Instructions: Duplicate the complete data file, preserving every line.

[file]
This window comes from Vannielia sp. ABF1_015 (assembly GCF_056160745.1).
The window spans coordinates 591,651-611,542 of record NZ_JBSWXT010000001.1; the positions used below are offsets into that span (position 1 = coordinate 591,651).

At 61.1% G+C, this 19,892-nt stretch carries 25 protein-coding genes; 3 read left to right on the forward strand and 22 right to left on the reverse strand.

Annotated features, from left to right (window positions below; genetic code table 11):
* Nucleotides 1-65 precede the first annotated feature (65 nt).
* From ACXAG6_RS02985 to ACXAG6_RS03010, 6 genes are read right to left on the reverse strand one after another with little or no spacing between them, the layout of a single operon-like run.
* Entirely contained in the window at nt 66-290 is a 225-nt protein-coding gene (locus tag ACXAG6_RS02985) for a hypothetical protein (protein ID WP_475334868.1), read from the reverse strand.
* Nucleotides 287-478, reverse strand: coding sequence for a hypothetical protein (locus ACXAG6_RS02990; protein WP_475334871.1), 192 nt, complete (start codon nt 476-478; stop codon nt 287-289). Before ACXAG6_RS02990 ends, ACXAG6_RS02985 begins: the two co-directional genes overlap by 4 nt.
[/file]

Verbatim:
This window comes from Vannielia sp. ABF1_015 (assembly GCF_056160745.1).
The window spans coordinates 591,651-611,542 of record NZ_JBSWXT010000001.1; the positions used below are offsets into that span (position 1 = coordinate 591,651).

At 61.1% G+C, this 19,892-nt stretch carries 25 protein-coding genes; 3 read left to right on the forward strand and 22 right to left on the reverse strand.

Annotated features, from left to right (window positions below; genetic code table 11):
* Nucleotides 1-65 precede the first annotated feature (65 nt).
* From ACXAG6_RS02985 to ACXAG6_RS03010, 6 genes are read right to left on the reverse strand one after another with little or no spacing between them, the layout of a single operon-like run.
* Entirely contained in the window at nt 66-290 is a 225-nt protein-coding gene (locus tag ACXAG6_RS02985) for a hypothetical protein (protein ID WP_475334868.1), read from the reverse strand.
* Nucleotides 287-478, reverse strand: coding sequence for a hypothetical protein (locus ACXAG6_RS02990; protein WP_475334871.1), 192 nt, complete (start codon nt 476-478; stop codon nt 287-289). Before ACXAG6_RS02990 ends, ACXAG6_RS02985 begins: the two co-directional genes overlap by 4 nt.